Abstract: The Evaluation of the Ho‘Ouna Pono Drug Prevention Curriculum: Two-Year Longitudinal Findings (Society for Prevention Research 27th Annual Meeting)

539 The Evaluation of the Ho‘Ouna Pono Drug Prevention Curriculum: Two-Year Longitudinal Findings

Friday, May 31, 2019
Seacliff A (Hyatt Regency San Francisco)
* noted as presenting author
Scott K. Okamoto, PhD, Professor & Research Faculty, Hawaii Pacific University, Honolulu, HI
Stephen S. Kulis, PhD, Cowden Distinguished Professor of Sociology, Arizona State University, Phoenix, AZ
Susana Helm, PhD, Professor, University of Hawai`i, Honolulu, HI
Introduction: Increasingly, there has been a national emphasis on the health and well-being of Native Hawaiians and other Pacific Islanders (NHOPIs), yet, research has lagged in terms of identifying the social and environmental determinants to health disparities of these populations, and the interventions necessary to address them. To fill this scientific gap, this presentation presents the final (2-year) findings of a school-based, culturally grounded drug prevention curriculum for rural Hawaiian youth (Ho‘ouna Pono) that was developed using community-based participatory research principles and practices.

Methods: Ho‘ouna Pono is a 9-lesson, video-enhanced curriculum developed from three multi-phasic, NIDA-funded studies. Thirteen middle, intermediate, or multi-level public schools participated in the study, and were randomly assigned to intervention or wait-listed control conditions. Four hundred and eighty six youth participated in the study. A longitudinal dynamic wait-listed control group design (Brown, Wyman, Guo, & Pena, 2006) was utilized to examine intervention effects. Participating physical education and/or health teachers were trained in the implementation of the curriculum in the classroom through a credit-granting professional development course. Implementation fidelity was monitored virtually through distance learning methods and through a comprehensive portfolio assignment.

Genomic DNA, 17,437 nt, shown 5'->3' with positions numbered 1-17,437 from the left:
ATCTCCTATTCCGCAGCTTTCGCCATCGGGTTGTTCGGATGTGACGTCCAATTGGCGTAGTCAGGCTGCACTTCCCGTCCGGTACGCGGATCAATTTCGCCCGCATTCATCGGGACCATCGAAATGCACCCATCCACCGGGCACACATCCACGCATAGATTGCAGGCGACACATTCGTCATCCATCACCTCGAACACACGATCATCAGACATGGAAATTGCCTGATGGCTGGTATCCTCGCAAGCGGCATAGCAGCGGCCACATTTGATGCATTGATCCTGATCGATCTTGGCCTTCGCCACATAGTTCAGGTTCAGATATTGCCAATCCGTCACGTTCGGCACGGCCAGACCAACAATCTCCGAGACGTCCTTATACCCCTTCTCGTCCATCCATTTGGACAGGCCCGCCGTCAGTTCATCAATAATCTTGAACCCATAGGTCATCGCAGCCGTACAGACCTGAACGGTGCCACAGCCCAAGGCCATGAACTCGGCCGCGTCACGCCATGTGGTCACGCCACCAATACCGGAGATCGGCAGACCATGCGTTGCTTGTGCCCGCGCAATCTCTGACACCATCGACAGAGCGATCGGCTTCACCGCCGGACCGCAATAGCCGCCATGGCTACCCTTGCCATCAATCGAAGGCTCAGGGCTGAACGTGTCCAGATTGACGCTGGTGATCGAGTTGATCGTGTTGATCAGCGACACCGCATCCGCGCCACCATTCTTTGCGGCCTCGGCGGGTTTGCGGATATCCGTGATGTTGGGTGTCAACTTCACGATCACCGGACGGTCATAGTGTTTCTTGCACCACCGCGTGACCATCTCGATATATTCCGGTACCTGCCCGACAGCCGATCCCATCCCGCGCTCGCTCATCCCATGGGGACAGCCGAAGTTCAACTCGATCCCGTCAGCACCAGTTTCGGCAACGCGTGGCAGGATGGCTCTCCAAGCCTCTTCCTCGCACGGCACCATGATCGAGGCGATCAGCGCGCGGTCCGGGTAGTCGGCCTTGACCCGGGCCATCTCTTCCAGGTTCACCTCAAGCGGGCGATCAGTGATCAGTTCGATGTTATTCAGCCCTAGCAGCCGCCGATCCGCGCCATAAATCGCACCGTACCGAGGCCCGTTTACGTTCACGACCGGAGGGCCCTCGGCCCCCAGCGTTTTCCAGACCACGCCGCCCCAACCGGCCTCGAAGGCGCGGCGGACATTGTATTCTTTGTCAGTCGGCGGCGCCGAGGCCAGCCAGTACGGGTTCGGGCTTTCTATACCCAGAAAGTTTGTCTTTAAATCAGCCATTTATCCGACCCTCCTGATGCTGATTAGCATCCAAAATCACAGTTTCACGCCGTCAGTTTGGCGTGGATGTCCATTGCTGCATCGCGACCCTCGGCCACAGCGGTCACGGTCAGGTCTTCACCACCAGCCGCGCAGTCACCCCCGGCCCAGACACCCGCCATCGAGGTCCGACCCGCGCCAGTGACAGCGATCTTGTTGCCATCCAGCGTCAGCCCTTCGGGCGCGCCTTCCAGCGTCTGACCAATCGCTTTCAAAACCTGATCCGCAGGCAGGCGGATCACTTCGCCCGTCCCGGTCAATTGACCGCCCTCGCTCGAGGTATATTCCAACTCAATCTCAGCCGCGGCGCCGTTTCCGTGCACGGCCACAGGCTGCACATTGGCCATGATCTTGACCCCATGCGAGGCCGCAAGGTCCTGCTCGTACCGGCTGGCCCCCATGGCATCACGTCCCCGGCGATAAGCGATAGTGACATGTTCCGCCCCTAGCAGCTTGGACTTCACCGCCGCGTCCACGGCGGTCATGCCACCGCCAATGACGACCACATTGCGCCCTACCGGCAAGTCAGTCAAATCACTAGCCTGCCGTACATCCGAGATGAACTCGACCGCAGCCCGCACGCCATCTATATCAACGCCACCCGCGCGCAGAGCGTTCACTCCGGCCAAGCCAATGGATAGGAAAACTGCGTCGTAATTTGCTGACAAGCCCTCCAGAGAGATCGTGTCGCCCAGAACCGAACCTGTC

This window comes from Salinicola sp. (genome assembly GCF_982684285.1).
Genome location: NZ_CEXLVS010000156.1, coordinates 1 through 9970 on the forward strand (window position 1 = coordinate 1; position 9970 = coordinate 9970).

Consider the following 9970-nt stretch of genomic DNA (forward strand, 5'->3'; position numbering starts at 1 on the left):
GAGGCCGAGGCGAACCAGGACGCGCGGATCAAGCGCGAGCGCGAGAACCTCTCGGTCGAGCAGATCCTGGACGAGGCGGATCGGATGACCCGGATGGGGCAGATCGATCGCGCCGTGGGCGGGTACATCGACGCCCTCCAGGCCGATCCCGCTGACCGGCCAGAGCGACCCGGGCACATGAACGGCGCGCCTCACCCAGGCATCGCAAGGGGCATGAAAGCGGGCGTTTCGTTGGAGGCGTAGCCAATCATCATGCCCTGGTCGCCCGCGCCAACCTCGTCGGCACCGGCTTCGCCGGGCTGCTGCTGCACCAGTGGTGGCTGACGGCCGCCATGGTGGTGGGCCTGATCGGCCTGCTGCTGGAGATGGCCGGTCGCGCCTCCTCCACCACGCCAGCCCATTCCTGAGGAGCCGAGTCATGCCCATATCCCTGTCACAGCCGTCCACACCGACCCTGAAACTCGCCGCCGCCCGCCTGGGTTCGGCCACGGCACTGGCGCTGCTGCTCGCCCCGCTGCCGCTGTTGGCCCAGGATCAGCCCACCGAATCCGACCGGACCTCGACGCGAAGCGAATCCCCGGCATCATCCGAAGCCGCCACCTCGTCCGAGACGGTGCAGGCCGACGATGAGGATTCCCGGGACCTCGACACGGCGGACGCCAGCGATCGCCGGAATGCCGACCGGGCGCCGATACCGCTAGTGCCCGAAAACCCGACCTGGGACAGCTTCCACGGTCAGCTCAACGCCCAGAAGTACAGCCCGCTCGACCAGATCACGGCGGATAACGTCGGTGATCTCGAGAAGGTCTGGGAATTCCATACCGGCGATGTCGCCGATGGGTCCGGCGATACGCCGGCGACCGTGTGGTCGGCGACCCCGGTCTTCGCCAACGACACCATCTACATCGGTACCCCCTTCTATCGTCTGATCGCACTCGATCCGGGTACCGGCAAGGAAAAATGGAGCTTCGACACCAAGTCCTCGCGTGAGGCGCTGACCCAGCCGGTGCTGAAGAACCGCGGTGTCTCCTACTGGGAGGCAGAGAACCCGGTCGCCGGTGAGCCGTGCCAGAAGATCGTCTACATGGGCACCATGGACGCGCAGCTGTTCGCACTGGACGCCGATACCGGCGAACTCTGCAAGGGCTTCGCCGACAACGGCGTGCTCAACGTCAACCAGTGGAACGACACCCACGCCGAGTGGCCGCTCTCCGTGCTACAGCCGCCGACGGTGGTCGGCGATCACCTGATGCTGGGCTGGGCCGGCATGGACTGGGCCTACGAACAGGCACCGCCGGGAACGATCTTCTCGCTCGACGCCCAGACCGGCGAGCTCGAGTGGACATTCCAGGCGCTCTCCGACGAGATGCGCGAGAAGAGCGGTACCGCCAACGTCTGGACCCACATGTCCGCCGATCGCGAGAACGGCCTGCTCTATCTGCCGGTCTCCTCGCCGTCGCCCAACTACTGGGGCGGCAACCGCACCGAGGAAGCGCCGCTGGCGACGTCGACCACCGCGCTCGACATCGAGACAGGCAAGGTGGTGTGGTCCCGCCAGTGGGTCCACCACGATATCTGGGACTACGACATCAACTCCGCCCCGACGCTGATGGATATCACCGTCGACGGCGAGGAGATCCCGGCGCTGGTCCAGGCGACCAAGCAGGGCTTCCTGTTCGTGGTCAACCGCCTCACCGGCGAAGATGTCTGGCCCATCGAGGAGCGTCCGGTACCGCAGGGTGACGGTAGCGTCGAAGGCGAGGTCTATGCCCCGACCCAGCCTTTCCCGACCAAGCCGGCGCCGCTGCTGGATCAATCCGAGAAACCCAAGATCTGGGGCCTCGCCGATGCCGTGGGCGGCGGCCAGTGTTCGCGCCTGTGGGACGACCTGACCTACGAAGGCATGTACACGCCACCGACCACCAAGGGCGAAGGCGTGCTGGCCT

Results: Immediate (post-test) and short-term (3-month) follow-up findings illustrated promising findings consistent with past Ho‘ouna Pono pilot evaluation research. Compared with youth in the control schools, baseline adjusted linear models indicated that youth in the intervention schools thought significantly more about the consequences resulting from accepting drugs, such as negative reactions from cousins, at post-test and 3-month follow-up. Further, compared to control youth, intervention youth used non-confrontational drug resistance strategies (e.g., explaining reasons for refusing drug offers, redirecting the conversation away from drug use) more frequently at post-test and 3-month follow-up. The two-year findings were largely consistent with the pilot and one-year findings. For example, similar to the pilot findings, there were notable positive changes in fighting behavior connected with exposure to the intervention.

Conclusions: This presentation builds upon past pilot research that illustrated similar findings, and re-affirms the value of prevention curricula that is aligned with Native Hawaiian cultural values and beliefs. More broadly, it demonstrates the importance of using community-based participatory research principles and practices in the development of prevention curricula for rural, indigenous, and/or Pacific Islander youth.